Customers can be seen inside the Apple store in central Sydney, Australia, in this picture taken March 18, 2016.
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Government says they got data off terror iPhone without Apple

The government has asked to drop the court order that it wanted to use to compel Apple to help unlock an iPhone used by San Bernardino attacker Syed Farook, saying it has gotten data off the device without the company’s help.

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“The government has now successfully accessed the data stored on Farook’s iPhone and therefore no longer requires the assistance from Apple,” the government said in its filing on Monday.

The government had been seeking Apple’s assistance in bypassing security features on the phone, on which the contents are encrypted. Lawyers for the Department of Justice asked for a delay in a court hearing last week, after saying that an unnamed third party had come forward with a possible way to crack the phone without Apple’s help.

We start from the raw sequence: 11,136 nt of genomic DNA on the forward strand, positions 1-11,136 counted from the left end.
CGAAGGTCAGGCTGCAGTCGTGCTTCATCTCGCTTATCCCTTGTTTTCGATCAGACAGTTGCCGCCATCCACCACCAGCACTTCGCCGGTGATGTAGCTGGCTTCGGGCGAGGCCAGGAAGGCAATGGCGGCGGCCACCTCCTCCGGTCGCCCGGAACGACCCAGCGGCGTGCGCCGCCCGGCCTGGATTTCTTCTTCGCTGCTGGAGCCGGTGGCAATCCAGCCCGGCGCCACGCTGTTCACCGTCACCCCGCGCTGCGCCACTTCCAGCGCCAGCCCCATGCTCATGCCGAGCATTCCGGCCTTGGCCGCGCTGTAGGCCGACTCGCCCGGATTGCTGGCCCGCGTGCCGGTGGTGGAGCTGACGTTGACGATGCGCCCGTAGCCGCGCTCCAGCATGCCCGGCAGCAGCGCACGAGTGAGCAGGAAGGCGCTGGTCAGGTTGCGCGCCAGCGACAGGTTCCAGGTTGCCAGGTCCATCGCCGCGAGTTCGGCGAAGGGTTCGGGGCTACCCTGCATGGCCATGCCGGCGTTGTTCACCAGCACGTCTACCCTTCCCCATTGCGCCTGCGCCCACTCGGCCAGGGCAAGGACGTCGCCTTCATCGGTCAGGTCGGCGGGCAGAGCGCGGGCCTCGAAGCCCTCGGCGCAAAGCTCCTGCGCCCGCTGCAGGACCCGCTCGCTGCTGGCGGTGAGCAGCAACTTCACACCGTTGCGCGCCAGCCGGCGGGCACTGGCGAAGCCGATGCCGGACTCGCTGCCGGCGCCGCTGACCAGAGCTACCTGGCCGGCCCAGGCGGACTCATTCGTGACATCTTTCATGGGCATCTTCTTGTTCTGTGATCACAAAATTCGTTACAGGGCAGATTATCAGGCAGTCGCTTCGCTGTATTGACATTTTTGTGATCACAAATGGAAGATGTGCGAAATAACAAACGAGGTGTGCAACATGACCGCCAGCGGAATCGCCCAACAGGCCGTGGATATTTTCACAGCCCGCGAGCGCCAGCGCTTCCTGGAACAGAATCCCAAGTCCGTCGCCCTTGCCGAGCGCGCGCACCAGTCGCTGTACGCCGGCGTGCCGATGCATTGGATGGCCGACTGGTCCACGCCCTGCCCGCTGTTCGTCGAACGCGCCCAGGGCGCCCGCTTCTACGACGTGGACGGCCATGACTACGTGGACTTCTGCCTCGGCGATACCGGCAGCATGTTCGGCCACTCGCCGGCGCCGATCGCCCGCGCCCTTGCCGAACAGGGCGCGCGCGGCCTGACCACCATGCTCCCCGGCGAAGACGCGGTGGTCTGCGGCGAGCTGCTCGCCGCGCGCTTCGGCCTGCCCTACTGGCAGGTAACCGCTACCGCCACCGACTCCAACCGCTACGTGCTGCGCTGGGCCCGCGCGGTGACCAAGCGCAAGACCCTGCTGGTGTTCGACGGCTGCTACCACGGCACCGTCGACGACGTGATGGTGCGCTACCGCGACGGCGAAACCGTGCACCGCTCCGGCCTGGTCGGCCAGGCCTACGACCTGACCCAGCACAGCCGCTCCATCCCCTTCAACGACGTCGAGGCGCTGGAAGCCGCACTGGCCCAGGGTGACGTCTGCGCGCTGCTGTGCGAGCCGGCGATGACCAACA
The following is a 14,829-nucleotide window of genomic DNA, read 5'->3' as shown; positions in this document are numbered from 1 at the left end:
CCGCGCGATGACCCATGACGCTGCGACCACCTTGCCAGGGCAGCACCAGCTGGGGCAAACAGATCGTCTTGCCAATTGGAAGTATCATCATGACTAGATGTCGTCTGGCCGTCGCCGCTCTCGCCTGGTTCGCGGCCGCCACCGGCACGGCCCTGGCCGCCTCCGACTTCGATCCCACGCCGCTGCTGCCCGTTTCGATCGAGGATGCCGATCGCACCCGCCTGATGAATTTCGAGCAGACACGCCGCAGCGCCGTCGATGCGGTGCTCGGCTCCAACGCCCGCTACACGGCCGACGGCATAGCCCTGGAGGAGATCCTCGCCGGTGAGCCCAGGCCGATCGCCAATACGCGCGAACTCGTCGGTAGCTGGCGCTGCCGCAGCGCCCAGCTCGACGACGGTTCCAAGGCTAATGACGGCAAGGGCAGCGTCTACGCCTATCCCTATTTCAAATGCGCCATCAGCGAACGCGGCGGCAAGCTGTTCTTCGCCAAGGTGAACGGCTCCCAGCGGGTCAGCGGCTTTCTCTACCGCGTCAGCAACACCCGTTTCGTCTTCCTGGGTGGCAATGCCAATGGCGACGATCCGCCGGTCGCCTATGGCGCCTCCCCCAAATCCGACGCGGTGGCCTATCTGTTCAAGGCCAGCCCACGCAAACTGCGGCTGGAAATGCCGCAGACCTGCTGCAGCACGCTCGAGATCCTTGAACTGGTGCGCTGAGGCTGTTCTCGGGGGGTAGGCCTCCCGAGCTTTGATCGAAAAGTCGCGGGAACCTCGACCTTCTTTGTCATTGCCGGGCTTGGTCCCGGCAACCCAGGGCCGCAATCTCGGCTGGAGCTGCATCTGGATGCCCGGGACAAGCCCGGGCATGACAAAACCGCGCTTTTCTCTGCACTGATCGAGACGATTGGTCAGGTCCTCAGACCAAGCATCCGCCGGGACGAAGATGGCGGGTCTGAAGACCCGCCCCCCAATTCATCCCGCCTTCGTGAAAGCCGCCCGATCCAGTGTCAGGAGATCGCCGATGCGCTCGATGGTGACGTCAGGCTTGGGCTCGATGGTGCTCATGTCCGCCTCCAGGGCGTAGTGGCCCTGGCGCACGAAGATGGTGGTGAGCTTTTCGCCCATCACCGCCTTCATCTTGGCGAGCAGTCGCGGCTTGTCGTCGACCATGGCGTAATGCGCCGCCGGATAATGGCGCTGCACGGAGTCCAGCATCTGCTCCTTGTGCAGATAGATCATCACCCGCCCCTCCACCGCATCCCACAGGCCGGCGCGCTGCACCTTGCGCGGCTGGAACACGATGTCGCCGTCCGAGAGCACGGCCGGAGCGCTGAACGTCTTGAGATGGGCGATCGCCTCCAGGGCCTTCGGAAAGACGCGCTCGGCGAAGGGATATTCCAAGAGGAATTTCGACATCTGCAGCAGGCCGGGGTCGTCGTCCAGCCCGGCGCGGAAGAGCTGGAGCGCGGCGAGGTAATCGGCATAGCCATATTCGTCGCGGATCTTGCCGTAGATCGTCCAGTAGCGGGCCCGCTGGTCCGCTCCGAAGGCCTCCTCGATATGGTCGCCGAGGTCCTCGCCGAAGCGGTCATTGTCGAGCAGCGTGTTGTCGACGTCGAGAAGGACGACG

It was not clear what method was used to get information off the phone, or what data the FBI might have obtained from the phone.

The party that brought the method to the FBI has not been identified, though who it might be has been a matter of much speculation.

“Our decision to conclude the litigation was based solely on the fact that, with the recent assistance of a third party, we are now able to unlock that iPhone without compromising any information on the phone,” United States Attorney Eileen M. Decker said in a statement on Monday.

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The case became a high-profile battle between Apple and the government after the Department of Justice asked for an order that would compel the world’s most recognizable tech company to bypass security features on the iPhone so that investigators could try repeated passcode entries. The government surprised everyone, Apple included, by asking for a delay last week for a hearing scheduled for March 22.

“Apple has the exclusive technical means which would assist the government in completing its search, but has declined to provide that assistance voluntarily,” the government had said in its application for a court order on Feb. 16.

Apple CEO Tim Cook struck back in an open letter published later that day. Attorneys for Apple dubbed the tool the government was asking for “GovtOS” in court filings, and Cook called the method the “software equivalent of cancer.”

Apple did not immediately respond to a request for comment on Monday. 

This story originally appeared on NBCNews.com.

Apple and Technology

Government says they got data off terror iPhone without Apple